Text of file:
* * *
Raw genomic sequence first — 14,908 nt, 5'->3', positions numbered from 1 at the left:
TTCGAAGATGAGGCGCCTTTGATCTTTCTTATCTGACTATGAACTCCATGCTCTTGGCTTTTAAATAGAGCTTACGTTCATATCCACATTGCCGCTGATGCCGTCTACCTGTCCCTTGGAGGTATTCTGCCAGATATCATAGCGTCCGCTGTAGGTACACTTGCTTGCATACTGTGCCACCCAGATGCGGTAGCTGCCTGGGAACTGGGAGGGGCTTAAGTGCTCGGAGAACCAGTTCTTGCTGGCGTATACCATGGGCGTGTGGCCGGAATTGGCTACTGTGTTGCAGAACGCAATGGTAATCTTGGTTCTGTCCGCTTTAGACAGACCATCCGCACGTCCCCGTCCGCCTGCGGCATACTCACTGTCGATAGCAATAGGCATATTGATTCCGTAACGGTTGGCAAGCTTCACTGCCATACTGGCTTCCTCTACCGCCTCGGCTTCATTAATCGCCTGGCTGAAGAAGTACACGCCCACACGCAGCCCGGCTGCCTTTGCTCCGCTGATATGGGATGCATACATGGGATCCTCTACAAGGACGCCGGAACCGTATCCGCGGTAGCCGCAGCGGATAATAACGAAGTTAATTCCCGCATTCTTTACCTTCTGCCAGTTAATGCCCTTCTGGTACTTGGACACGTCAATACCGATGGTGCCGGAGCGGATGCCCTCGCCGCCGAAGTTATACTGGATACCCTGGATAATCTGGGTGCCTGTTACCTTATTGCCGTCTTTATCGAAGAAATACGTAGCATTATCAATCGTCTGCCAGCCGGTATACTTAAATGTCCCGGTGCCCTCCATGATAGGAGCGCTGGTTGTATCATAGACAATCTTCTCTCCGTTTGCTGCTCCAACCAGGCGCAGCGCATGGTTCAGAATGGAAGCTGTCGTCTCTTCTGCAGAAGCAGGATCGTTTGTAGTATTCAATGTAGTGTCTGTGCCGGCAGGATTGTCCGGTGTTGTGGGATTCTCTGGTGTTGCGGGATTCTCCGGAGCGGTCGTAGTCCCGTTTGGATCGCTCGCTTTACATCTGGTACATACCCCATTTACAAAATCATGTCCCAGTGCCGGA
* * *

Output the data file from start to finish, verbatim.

Raw genomic sequence first — 14,908 nt, 5'->3', positions numbered from 1 at the left:
TTCGAAGATGAGGCGCCTTTGATCTTTCTTATCTGACTATGAACTCCATGCTCTTGGCTTTTAAATAGAGCTTACGTTCATATCCACATTGCCGCTGATGCCGTCTACCTGTCCCTTGGAGGTATTCTGCCAGATATCATAGCGTCCGCTGTAGGTACACTTGCTTGCATACTGTGCCACCCAGATGCGGTAGCTGCCTGGGAACTGGGAGGGGCTTAAGTGCTCGGAGAACCAGTTCTTGCTGGCGTATACCATGGGCGTGTGGCCGGAATTGGCTACTGTGTTGCAGAACGCAATGGTAATCTTGGTTCTGTCCGCTTTAGACAGACCATCCGCACGTCCCCGTCCGCCTGCGGCATACTCACTGTCGATAGCAATAGGCATATTGATTCCGTAACGGTTGGCAAGCTTCACTGCCATACTGGCTTCCTCTACCGCCTCGGCTTCATTAATCGCCTGGCTGAAGAAGTACACGCCCACACGCAGCCCGGCTGCCTTTGCTCCGCTGATATGGGATGCATACATGGGATCCTCTACAAGGACGCCGGAACCGTATCCGCGGTAGCCGCAGCGGATAATAACGAAGTTAATTCCCGCATTCTTTACCTTCTGCCAGTTAATGCCCTTCTGGTACTTGGACACGTCAATACCGATGGTGCCGGAGCGGATGCCCTCGCCGCCGAAGTTATACTGGATACCCTGGATAATCTGGGTGCCTGTTACCTTATTGCCGTCTTTATCGAAGAAATACGTAGCATTATCAATCGTCTGCCAGCCGGTATACTTAAATGTCCCGGTGCCCTCCATGATAGGAGCGCTGGTTGTATCATAGACAATCTTCTCTCCGTTTGCTGCTCCAACCAGGCGCAGCGCATGGTTCAGAATGGAAGCTGTCGTCTCTTCTGCAGAAGCAGGATCGTTTGTAGTATTCAATGTAGTGTCTGTGCCGGCAGGATTGTCCGGTGTTGTGGGATTCTCTGGTGTTGCGGGATTCTCCGGAGCGGTCGTAGTCCCGTTTGGATCGCTCGCTTTACATCTGGTACATACCCCATTTACAAAATCATGTCCCAGTGCCGGA